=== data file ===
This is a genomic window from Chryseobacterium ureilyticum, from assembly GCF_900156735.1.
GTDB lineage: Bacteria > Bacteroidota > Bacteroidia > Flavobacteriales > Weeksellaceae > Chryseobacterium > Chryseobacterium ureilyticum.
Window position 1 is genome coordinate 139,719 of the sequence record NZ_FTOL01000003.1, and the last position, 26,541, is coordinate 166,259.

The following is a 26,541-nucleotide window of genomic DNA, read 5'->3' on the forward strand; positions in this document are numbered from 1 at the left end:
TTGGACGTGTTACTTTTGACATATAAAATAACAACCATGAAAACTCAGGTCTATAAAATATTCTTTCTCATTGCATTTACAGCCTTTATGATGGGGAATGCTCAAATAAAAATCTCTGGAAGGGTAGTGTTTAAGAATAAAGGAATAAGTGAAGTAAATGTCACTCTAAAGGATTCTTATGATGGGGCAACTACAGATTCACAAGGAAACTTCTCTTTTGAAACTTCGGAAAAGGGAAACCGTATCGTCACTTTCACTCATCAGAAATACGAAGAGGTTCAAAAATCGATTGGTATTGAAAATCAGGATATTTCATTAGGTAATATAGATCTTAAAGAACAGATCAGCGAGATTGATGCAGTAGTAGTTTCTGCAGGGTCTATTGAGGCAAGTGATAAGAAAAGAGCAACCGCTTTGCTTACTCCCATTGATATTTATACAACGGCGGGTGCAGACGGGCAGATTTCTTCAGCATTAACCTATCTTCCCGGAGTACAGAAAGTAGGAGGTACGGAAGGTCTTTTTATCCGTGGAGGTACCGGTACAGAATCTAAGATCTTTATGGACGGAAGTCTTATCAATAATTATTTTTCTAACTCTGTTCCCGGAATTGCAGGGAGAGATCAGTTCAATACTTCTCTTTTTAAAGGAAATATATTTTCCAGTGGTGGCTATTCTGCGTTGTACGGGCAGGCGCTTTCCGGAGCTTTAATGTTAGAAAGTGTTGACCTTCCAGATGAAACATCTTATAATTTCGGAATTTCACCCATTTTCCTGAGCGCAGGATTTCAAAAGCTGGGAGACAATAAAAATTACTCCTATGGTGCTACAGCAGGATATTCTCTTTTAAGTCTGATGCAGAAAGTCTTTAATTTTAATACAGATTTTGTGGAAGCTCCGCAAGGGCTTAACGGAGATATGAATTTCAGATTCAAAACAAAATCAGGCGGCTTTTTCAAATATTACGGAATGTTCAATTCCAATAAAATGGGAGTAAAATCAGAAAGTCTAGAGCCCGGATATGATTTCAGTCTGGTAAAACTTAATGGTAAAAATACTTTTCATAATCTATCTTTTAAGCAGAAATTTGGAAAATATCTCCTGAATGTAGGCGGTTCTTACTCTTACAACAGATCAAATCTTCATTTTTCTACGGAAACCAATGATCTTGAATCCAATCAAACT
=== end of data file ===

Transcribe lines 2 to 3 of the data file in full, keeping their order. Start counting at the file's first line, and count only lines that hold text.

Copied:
GTDB lineage: Bacteria > Bacteroidota > Bacteroidia > Flavobacteriales > Weeksellaceae > Chryseobacterium > Chryseobacterium ureilyticum.
Window position 1 is genome coordinate 139,719 of the sequence record NZ_FTOL01000003.1, and the last position, 26,541, is coordinate 166,259.